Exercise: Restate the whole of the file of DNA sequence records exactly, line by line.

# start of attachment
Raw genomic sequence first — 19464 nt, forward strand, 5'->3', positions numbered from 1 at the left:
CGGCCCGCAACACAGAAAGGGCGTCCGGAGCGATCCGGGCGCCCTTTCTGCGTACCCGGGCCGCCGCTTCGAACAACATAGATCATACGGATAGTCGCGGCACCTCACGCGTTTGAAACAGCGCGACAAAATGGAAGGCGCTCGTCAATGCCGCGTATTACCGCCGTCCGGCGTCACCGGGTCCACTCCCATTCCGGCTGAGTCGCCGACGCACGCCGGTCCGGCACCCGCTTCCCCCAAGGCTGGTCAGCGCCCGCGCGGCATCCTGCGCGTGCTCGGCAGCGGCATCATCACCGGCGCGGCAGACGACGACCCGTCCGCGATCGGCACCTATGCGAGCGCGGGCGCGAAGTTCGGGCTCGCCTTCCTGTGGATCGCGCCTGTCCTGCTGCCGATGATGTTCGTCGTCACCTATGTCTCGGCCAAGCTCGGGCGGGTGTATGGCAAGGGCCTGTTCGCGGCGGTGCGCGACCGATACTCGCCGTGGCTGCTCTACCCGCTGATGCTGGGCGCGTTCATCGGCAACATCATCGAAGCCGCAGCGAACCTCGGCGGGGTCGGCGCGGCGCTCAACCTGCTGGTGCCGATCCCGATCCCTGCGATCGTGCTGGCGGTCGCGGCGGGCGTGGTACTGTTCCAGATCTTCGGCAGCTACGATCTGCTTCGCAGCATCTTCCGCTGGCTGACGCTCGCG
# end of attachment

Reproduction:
Raw genomic sequence first — 19464 nt, forward strand, 5'->3', positions numbered from 1 at the left:
CGGCCCGCAACACAGAAAGGGCGTCCGGAGCGATCCGGGCGCCCTTTCTGCGTACCCGGGCCGCCGCTTCGAACAACATAGATCATACGGATAGTCGCGGCACCTCACGCGTTTGAAACAGCGCGACAAAATGGAAGGCGCTCGTCAATGCCGCGTATTACCGCCGTCCGGCGTCACCGGGTCCACTCCCATTCCGGCTGAGTCGCCGACGCACGCCGGTCCGGCACCCGCTTCCCCCAAGGCTGGTCAGCGCCCGCGCGGCATCCTGCGCGTGCTCGGCAGCGGCATCATCACCGGCGCGGCAGACGACGACCCGTCCGCGATCGGCACCTATGCGAGCGCGGGCGCGAAGTTCGGGCTCGCCTTCCTGTGGATCGCGCCTGTCCTGCTGCCGATGATGTTCGTCGTCACCTATGTCTCGGCCAAGCTCGGGCGGGTGTATGGCAAGGGCCTGTTCGCGGCGGTGCGCGACCGATACTCGCCGTGGCTGCTCTACCCGCTGATGCTGGGCGCGTTCATCGGCAACATCATCGAAGCCGCAGCGAACCTCGGCGGGGTCGGCGCGGCGCTCAACCTGCTGGTGCCGATCCCGATCCCTGCGATCGTGCTGGCGGTCGCGGCGGGCGTGGTACTGTTCCAGATCTTCGGCAGCTACGATCTGCTTCGCAGCATCTTCCGCTGGCTGACGCTCGCG